GE Aviation details plans for statewide investment
GE Aviation confirmed Monday a plan to add 50 jobs at its engine assembly plant in Durham to boost capacity for assembly of a new jet engine that one company official said is being developed to power heavily-used aircraft.
The company formally announced the plans to add capacity at the Durham plant as part of larger announcement of a $195 million total statewide investment that would add about 240 jobs at sites in Asheville, Wilmington, in West Jefferson and Durham. The company now employs about 1,300 people across the state.
City and county officials from around the state have worked on a multi-jurisdictional effort to provide incentives for GE Aviation’s investment, while trying to keep details of the business deal under wraps. The deal is contingent on final approval of an additional incentive package from the state, said Kelly Walsh, a company spokeswoman.
According to previous reports in The Herald-Sun, local government leaders have pledged millions in incentives for the company, which is a unit of General Electric Co. Durham city and county leaders pledged $600,000, with $200,000 coming from the county and $400,000 from the city.
“I think GE has been a good corporate citizen,” Durham Mayor Bill Bell said Monday. “I think they have a lot of promise in terms of future outcomes. It’s pretty clear to me that if we couldn’t get our package together across the state, the opportunity may not come here.”
Previously called “Project X” by local officials there, the plan for GE Aviation’s investment in Asheville includes the construction of a 125,000-square-foot manufacturing facility near an existing manufacturing facility.
At the new plant, the company would produce engine components made of advanced ceramic matrix composite materials, or CMCs, initially for GE Aviation’s new LEAP, or Leading Edge Aviation Propulsion, jet engine.
The new engine is being developed in by CFM International, a joint venture between GE and the French company Snecma.
The LEAP engine, targeted to enter service in 2016, is designed to power aircraft including the new Airbus A320neo, Boeing 737 MAX and Commercial Aircraft Corporation of China’s C919 aircraft.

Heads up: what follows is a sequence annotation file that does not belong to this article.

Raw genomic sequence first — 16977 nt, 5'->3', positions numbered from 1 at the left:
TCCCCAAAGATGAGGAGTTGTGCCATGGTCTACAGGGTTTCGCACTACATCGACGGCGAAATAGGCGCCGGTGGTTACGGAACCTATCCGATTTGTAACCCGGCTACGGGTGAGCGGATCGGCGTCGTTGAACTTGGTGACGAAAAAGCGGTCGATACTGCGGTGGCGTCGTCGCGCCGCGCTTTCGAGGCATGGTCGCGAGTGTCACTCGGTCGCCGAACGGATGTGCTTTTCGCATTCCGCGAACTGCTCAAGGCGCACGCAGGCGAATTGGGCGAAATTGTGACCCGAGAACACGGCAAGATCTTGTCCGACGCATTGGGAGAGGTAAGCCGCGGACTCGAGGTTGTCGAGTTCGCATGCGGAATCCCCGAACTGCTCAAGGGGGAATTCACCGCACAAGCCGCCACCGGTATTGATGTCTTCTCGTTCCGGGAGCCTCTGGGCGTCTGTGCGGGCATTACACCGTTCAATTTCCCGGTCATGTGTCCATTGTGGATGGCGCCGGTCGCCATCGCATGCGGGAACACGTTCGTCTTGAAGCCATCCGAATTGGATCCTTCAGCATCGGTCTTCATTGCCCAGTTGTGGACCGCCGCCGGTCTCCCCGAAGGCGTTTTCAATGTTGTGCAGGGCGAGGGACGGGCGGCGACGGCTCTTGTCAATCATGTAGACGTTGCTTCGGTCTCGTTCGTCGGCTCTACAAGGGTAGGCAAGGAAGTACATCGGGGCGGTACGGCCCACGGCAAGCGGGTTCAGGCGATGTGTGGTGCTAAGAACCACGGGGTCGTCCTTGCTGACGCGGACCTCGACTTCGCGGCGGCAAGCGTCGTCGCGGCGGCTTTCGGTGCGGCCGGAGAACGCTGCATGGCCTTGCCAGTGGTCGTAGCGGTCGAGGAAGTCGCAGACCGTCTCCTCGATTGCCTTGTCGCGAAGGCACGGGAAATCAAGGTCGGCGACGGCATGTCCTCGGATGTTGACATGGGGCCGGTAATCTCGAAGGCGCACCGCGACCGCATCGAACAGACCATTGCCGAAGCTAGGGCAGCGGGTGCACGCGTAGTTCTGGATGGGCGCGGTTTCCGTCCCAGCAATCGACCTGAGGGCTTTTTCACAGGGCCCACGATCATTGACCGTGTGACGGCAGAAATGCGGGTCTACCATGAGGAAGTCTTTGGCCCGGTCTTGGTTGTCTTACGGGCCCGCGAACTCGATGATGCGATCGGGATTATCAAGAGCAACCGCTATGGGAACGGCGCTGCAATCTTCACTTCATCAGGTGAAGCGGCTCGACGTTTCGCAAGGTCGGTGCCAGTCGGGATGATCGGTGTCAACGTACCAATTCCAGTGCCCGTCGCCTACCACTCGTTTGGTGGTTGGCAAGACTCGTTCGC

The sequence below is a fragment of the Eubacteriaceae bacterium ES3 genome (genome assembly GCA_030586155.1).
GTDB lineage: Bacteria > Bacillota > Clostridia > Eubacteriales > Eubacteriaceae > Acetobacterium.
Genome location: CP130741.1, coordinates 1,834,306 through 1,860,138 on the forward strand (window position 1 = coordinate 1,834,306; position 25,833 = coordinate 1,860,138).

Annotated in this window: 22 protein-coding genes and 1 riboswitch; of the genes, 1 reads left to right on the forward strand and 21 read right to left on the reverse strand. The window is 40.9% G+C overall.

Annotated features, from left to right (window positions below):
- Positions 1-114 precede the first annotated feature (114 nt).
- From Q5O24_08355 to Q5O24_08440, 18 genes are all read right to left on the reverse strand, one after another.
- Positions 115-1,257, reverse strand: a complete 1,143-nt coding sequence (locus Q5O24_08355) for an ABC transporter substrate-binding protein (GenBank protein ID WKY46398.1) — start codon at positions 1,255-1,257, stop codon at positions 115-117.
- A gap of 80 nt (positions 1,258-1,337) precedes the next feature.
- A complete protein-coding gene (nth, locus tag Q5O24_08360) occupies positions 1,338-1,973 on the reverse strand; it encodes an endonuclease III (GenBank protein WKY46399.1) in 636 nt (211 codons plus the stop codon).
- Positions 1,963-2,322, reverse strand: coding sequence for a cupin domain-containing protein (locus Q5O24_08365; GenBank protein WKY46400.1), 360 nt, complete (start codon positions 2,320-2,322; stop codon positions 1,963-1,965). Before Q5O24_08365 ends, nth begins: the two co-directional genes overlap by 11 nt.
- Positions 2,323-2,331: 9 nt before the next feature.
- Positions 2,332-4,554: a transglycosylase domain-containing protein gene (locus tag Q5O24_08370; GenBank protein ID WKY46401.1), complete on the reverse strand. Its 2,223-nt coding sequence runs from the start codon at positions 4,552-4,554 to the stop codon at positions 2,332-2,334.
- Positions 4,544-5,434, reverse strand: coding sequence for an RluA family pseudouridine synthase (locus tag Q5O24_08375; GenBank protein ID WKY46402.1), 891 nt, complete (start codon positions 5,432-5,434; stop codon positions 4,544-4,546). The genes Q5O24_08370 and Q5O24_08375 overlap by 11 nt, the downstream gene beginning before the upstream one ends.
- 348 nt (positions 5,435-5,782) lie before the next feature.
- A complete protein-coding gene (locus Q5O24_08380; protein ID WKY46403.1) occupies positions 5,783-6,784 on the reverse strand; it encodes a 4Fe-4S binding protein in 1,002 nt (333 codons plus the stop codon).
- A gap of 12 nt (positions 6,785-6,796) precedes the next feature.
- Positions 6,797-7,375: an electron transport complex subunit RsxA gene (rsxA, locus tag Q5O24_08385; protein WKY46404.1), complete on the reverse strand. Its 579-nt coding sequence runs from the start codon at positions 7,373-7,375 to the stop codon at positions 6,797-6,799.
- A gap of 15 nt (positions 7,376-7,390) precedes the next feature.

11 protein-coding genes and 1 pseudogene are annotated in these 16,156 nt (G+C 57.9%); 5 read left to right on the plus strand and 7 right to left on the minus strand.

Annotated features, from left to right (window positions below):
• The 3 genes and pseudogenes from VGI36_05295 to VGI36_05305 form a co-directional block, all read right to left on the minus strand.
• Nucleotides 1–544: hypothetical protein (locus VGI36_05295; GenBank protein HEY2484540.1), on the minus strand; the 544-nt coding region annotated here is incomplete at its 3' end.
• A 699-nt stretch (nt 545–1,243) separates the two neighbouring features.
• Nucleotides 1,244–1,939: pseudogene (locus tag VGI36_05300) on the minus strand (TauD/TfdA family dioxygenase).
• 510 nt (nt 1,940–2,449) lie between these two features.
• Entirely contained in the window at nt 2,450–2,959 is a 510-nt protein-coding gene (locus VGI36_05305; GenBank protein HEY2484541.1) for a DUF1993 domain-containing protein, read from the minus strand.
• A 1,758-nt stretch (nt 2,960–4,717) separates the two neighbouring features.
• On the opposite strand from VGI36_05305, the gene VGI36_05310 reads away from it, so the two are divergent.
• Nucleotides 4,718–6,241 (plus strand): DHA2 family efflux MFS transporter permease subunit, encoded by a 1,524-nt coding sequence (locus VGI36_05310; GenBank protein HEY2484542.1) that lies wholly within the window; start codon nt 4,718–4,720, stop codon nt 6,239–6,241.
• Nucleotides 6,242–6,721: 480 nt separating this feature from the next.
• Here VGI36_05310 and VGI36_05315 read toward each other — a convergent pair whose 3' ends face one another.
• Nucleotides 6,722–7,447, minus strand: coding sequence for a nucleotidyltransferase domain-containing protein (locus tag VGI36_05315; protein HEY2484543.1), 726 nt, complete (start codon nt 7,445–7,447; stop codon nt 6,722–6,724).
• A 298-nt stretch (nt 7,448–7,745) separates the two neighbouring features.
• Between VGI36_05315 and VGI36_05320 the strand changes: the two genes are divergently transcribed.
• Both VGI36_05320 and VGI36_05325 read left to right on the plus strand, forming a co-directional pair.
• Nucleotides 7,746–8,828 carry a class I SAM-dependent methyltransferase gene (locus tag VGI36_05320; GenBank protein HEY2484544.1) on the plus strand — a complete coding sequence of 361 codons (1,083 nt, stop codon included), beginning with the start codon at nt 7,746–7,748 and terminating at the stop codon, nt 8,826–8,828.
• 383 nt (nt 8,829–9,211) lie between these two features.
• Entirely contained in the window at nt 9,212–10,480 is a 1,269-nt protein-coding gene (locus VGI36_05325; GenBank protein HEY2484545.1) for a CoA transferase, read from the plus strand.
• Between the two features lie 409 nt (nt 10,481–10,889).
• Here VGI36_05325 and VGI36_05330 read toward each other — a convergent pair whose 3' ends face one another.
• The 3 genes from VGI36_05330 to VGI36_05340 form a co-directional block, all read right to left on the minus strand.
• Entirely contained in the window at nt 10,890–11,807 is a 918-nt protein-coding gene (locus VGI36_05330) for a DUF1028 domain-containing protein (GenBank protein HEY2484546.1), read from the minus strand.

Rick Kennedy, a spokesman for GE Aviation, said in an email that in terms of the number of passengers and flights per day, the Boeing 737 and the Airbus A320 are in the “sweet spot” for the airline industry.
The Boeing 737 and the A320 handle mostly domestic flights with between 100 to 150 passengers, according to Kennedy, and can take off and land five to seven times per day.
The new CMC material, which the company sees as a “differentiator” for its next-generation aircraft engines, is planned to be incorporated into all of its new engines, but the company is starting with CFM’s LEAP engines, Walsh said.
The specific component to be built with CMC material in the new Asheville factory would be a high-pressure turbine shroud, which is a stationery component that directs exhaust gases through the high-pressure turbine.
The factory would be the company’s first involved in the mass production of CMC components, David Joyce, president and CEO of GE Aviation, said in a statement in the company’s news release.
The CMC material is lighter weight and more durable, allowing for lower fuel and maintenance costs for customers, the company said in its release. The material is able to support extremely high temperatures in the high-pressure turbine.
The company said it has orders and commitments for more than 4,500 LEAP engines. There will be 18 CFM turbine shrouds in each LEAP engine produced, which the company said would mean a high, long-term production volume at the Asheville plant.
“We believe the future Asheville plant will be on the ground floor of a new technology that will change aviation,” Joyce said in the release.
The workforce at GE Aviation’s current manufacturing facility in Asheville, where the company now employs 290, would gradually transition to the new plant. The company is planning for an additional approximately 50 workers at the new site.
Across the next decade, the current machining work at the site could be transferred to other GE plants.
The planned investment in the company’s assembly plant Durham, which has been called “Project Bull” by local government officials, is primarily for new tooling and equipment for the LEAP engine, Walsh said.
The company is also planning for an additional 105 workers and an 80,000-square-foot expansion in West Jefferson in Ashe County.
The proposed investment in the facility there, which currently does machining of rotating parts, would allow for increased capacity for additional machining work.
The company is also planning for 35 additional jobs in Wilmington. GE Aviation’s 540,000-square-foot facility in the coastal city will continue to manufacture medium to large rotating hardware. The investment would allow for the purchase of next- generation equipment for the plant.